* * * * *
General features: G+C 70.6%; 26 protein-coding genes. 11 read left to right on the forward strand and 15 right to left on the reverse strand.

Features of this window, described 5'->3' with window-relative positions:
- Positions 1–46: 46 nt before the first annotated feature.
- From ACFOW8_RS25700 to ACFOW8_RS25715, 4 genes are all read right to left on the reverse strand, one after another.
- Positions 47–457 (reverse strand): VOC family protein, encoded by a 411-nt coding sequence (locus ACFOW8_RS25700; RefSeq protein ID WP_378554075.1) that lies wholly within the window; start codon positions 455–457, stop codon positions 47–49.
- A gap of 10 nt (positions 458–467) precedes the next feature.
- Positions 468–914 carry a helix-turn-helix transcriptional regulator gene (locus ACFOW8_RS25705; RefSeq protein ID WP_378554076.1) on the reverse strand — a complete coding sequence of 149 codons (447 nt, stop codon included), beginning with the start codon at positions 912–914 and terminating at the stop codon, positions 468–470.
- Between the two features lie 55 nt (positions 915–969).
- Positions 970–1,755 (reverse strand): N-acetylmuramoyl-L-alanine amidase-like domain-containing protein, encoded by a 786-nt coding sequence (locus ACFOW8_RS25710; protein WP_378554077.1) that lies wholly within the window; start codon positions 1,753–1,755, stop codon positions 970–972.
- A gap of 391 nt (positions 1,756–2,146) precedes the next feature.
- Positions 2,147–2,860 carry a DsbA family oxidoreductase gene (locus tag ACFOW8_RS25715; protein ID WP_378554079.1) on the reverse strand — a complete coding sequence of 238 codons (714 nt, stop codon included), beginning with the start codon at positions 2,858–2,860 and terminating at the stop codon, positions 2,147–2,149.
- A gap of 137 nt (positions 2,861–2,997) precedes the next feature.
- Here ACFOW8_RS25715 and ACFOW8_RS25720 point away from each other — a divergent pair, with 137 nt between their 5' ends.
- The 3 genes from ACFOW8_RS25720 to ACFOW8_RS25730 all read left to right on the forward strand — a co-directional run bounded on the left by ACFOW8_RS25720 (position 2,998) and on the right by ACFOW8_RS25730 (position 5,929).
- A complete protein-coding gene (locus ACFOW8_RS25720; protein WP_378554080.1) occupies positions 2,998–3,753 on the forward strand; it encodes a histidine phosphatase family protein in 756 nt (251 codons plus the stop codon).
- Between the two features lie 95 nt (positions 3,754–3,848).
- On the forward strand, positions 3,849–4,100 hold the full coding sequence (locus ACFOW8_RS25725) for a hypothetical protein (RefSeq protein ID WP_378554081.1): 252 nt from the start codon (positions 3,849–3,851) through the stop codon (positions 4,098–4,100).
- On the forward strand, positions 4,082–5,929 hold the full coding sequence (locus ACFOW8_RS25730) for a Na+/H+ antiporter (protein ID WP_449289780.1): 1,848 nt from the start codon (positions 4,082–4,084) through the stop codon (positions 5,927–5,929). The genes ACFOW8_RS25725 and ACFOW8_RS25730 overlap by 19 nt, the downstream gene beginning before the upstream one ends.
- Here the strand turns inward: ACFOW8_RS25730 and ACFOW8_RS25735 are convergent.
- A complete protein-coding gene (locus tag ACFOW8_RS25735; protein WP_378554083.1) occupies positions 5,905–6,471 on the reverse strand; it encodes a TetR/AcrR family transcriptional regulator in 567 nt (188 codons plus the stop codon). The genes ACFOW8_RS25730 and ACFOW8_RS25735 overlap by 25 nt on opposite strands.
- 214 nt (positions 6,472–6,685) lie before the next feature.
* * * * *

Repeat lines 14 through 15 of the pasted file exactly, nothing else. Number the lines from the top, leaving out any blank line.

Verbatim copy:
- The 3 genes from ACFOW8_RS25720 to ACFOW8_RS25730 all read left to right on the forward strand — a co-directional run bounded on the left by ACFOW8_RS25720 (position 2,998) and on the right by ACFOW8_RS25730 (position 5,929).
- A complete protein-coding gene (locus ACFOW8_RS25720; protein WP_378554080.1) occupies positions 2,998–3,753 on the forward strand; it encodes a histidine phosphatase family protein in 756 nt (251 codons plus the stop codon).